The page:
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I had an exercise to prove the following equation:
$$\sum_{k=0}^{n} \binom{3n-k}{2n}= \binom{3n+1}{n}$$ I was able to prove it using Pascal's Identity a lot of times, but I'm wondering if there is a combinatorial proof of this. Anyone has an idea for a combinatorial proof?

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We can use the method of committee-forming.

Consider a group of $3n + 1$ people, such that we want to choose a committee of $n$ people from that group. Note $\sum_{k=0}^{n} \binom{3n-k}{2n} = \sum_{k=0}^{n} \binom{3n-k}{n-k} = \binom{3n}{n} + \binom{3n-1}{n-1} + ... + \binom{2n}{0}$. Select one person. We can either choose for him to not be in the group with $\binom{3n}{n}$ ways to do so, or be in the group. Assume he is in the group. Next, select a different person. If he is not in the group, we have $\binom{3n-1}{n-1}$ ways to choose the committee from the other $3n-1$ members, and now assume he is in the group, etc.

Alternatively, consider a list of $3n+1$ numbers, such that you want to remove $2n+1$ of them. Consider the largest number that you remove - if it is $3n+1$, there are $\binom{3n}{2n}$ ways to remove the rest; if it is $3n$, there are $\binom{3n-1}{2n}$ ways to remove the rest; etc.

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  • $\begingroup$ Nice, but I think this is actually what I did as your proof really looks like the proof of Pascal's Identity done a lot of times. I'll accept that anyways if no one has something else. Thanks for your answer! $\endgroup$ – Omer Jul 17 at 19:35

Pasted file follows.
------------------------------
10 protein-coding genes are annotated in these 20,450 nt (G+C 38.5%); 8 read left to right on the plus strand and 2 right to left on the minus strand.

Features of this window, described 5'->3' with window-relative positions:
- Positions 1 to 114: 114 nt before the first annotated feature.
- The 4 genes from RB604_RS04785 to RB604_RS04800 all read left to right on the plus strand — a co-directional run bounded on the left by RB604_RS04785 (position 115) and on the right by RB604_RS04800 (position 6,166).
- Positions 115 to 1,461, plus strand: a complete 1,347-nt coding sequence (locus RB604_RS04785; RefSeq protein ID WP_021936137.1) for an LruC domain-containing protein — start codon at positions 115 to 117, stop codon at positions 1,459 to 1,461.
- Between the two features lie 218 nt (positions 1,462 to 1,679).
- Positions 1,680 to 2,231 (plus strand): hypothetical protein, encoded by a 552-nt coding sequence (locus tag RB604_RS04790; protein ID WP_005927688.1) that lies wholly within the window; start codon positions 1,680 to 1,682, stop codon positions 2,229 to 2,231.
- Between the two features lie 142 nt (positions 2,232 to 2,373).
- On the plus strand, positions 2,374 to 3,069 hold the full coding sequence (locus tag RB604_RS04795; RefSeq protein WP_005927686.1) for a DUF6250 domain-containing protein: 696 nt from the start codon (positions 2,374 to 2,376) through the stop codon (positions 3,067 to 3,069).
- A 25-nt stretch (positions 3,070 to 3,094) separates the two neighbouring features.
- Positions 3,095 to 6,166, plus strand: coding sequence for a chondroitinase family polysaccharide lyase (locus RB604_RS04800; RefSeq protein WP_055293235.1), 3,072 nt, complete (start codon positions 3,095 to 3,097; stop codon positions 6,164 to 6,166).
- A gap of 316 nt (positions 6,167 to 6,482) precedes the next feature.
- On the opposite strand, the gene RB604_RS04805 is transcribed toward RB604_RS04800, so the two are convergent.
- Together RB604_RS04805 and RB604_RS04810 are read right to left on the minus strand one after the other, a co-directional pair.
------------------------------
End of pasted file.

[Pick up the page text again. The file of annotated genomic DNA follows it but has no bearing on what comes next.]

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The right side of your equation equals $\binom{3n+1}{2n+1}$, the number of $(2n+1)$-element subsets $X$ of $\{0,1,2,\dots,3n\}$. Classify these $X$'s according to their first element $k$, which must be one of $0,1,\dots,n$; it can't be bigger than $n$ because there are $2n$ elements larger than it in $X$.

Now for any fixed $k$, the number of $X$'s whose first element is that particular $k$ is the number of ways to choose the remaining $2n$ elements of $X$ from $k+1,k+2,\dots,3n$. That is, it's the number of ways to choose $2n$ elements out of $3n-k$ elements, i.e., $\binom{3n-k}{2n}$.

Finally, un-fixing $k$, we get that the total number of possible $X$'s is $\sum_{k=0}^n\binom{3n-k}{2n}$, the left side of your equation.

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If you reverse the order of summation to rewrite as $$\sum_{m=2n}^{3n} \binom{m}{2n} = \binom{3n+1}{2n+1},$$ this is a special case of Identity 135 in Proofs that Really Count: The Art of Combinatorial Proof: $$\sum_{m=k}^{n} \binom{m}{k} = \binom{n+1}{k+1}.$$ The book uses the subset-counting approach, conditioning on the largest element $m+1$ in the subset.

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You could use the fact that: $$\sum_{k=0}^n\begin{pmatrix}3n-k\\2n\end{pmatrix}=\frac{1}{(2n)!}\sum_{k=0}^n\frac{(3n-k)!}{(n-k)!}=\frac{(3n)!}{(2n)!n!}\sum_{k=0}^n\prod_{i=1}^k\left(\frac{n-i}{3n-i}\right)$$ and maybe there is a way of simplifying using the fact that: $$\frac{n-i}{3n-i}=\frac 13\left(1-\frac{2i}{3n-i}\right)$$

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